Ap­ple opin­ion

Jonathan Ive shows the prob­lem with pro­mo­tion: it takes you away from the things you love

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Jonathan Ive’s pro­mo­tion to Chief De­sign Of­fi­cer has got Ap­ple­ol­o­gists in a tizzy. Is the newly cre­ated po­si­tion the be­gin­ning of the end of Ive’s time at Ap­ple, or has he be­come the spir­i­tual suc­ces­sor to Steve Jobs, the new keeper of the Ap­ple flame? Will he move to Eng­land and try to do ev­ery­thing via iCloud? Is he go­ing to give up on de­sign­ing things and swan about in gold-plated Bent­leys with his de­signer pals, lis­ten­ing to Pit­bull and quaffing Cour­voisier? Me, I think Ive wants to be a fire­man again. Imag­ine. You’ve been fas­ci­nated by fire your whole life. You un­der­stand its power, its ter­ri­ble beauty. You know its se­crets, can hear its beats, can pre­dict its move­ments in a way no other fire­fighter can. And be­cause of this, be­cause of this tal­ent, peo­ple re­spect you. And be­cause of that re­spect, they pro­mote you. You be­come crew leader, then watch man­ager. Man­ager of the area, the group, the brigade. You’re still a fire­fighter, but the fires you fight now are metaphor­i­cal.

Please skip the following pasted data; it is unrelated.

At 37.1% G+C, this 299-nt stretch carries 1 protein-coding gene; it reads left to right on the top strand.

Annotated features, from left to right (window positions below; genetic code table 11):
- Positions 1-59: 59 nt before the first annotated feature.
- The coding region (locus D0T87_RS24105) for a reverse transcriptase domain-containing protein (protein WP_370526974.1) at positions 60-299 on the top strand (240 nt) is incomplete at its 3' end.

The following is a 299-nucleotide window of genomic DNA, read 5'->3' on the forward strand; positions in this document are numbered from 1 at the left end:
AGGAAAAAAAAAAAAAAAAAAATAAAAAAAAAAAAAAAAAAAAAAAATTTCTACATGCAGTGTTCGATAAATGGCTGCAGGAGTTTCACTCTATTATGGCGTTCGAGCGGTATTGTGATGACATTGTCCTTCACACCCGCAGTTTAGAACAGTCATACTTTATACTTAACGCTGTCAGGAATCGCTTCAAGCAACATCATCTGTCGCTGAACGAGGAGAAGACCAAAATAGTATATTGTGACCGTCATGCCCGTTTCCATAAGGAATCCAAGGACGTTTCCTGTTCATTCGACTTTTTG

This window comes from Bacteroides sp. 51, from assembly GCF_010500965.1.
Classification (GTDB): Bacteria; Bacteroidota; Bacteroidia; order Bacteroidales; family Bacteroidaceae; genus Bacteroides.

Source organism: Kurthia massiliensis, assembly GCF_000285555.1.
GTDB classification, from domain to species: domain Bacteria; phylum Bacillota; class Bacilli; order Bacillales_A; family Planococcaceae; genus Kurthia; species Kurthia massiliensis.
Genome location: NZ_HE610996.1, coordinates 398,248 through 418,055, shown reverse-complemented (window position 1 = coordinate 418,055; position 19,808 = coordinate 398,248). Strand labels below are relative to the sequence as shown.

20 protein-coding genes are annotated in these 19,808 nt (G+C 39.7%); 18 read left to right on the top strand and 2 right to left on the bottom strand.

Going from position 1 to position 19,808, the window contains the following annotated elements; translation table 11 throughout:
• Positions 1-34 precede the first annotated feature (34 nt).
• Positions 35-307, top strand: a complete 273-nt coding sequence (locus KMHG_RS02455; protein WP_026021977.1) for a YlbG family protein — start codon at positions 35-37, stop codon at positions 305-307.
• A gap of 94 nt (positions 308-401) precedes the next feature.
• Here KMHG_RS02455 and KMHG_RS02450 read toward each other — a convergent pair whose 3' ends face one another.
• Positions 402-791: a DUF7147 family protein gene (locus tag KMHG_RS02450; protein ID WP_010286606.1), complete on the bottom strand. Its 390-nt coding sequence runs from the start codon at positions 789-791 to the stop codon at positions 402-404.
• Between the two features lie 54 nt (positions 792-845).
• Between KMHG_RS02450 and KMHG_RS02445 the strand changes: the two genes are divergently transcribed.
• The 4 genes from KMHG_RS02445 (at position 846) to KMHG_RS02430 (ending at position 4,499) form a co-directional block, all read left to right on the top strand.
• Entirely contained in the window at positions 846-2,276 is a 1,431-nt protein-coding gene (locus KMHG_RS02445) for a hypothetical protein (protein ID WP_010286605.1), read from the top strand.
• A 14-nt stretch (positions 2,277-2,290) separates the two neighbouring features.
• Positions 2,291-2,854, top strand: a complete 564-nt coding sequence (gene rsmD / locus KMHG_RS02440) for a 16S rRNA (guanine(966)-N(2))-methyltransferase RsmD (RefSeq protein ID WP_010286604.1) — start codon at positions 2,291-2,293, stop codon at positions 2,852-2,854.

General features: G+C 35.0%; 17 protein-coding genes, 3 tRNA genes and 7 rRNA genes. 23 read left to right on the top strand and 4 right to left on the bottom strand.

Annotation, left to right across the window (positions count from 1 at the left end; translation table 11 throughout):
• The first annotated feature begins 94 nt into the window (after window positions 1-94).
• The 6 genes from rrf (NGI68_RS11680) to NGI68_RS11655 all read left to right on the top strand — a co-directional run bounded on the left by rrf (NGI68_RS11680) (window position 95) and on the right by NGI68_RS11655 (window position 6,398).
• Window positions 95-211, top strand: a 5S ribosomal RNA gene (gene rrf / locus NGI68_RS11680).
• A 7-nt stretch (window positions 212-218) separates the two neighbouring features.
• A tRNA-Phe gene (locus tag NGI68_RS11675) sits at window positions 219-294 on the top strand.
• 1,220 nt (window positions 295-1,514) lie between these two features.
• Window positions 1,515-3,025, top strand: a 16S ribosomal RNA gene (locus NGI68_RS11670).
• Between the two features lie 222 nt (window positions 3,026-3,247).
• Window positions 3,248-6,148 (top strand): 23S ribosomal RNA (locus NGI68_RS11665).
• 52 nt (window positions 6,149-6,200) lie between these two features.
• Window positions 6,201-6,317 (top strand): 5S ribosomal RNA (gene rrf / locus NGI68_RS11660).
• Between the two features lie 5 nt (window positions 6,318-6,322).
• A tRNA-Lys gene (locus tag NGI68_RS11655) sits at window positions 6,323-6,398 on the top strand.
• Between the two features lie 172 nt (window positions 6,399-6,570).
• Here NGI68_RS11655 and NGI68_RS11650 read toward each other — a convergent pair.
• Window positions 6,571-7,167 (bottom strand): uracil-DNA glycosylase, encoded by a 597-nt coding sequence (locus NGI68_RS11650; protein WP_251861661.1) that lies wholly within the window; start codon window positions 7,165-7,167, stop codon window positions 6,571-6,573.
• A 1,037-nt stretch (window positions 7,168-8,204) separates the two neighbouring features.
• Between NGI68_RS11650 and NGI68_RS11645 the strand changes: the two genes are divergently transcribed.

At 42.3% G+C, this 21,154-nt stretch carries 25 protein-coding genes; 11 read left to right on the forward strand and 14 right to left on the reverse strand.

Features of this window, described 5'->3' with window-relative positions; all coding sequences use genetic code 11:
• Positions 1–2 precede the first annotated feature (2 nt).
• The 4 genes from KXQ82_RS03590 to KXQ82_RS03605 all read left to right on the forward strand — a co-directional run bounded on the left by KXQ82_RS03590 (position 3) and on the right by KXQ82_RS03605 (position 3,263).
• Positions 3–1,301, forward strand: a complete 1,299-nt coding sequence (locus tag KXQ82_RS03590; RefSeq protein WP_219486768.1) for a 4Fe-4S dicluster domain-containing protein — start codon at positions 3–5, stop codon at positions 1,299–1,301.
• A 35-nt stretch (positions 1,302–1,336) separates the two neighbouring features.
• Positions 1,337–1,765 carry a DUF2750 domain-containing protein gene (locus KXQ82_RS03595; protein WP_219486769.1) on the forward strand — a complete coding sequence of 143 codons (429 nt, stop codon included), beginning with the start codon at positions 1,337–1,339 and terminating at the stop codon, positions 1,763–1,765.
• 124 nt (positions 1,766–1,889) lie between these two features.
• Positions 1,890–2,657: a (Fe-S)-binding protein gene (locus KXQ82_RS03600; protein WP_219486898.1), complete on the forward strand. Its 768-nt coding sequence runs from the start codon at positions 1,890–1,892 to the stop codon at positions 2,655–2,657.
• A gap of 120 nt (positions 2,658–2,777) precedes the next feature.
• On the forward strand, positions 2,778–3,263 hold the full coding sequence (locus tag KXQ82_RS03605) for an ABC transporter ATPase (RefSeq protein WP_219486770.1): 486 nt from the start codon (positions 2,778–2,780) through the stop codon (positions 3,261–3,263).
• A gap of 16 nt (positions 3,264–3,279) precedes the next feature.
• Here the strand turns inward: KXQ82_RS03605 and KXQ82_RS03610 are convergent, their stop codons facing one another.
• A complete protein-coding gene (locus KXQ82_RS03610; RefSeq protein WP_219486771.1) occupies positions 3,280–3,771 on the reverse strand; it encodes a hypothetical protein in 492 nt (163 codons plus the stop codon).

It hap­pens in all in­dus­tries. Jour­nal­ism. In­dus­trial de­sign. Teach­ing. Peo­ple with tal­ent are pushed up­stairs, their time in­creas­ingly packed with meet­ings and man­age­ment. It’s im­por­tant, of course, but it isn’t what they dreamed of do­ing, what they stud­ied and sac­ri­ficed for. What they love. I won­der if that hap­pened to Ive. We know de­sign runs through his bones like the word Black­pool through a stick of rock. He no­tices ev­ery­thing, cares about the small­est de­tail, gets irate about things most of us wouldn’t even no­tice. But the more you have to over­see, the less time you can spend on the lit­tle things.

As his port­fo­lio ex­panded to take in not just com­put­ers but mo­bile, not just hard­ware but soft­ware, not just core prod­ucts but wear­ables and Ap­ple Stores and Cam­pus 2 and maybe even cars, was Ive stretched too thin? Was he spend­ing too much of his time be­ing a man­ager in­stead of be­ing a ma­gi­cian?

Tim Cook isn’t telling and Ive is keep­ing char­ac­ter­is­ti­cally quiet, but Ap­ple might just have dodged a bullet. As Steve Jobs once said to Cook, “I’ve never found in my whole life that you could con­vince some­one who doesn’t want to work hard to work hard.”

Ive doesn’t need to work, and he cer­tainly doesn’t need the money, but I think Ap­ple needs him – and it needs him on top form, not bored and go­ing through the mo­tions. By jet­ti­son­ing the man­age­ment to con­cen­trate on the magic, Ive gets to be a fire­man again. Some peo­ple turn out to be great man­agers. Gary Mar­shall isn’t one of them. “It’s not that I’m not cre­ative,” he says. “I’m just crap.”

By jet­ti­son­ing the man­age­ment to con­cen­trate on the magic, Ive gets to be a fire­man again

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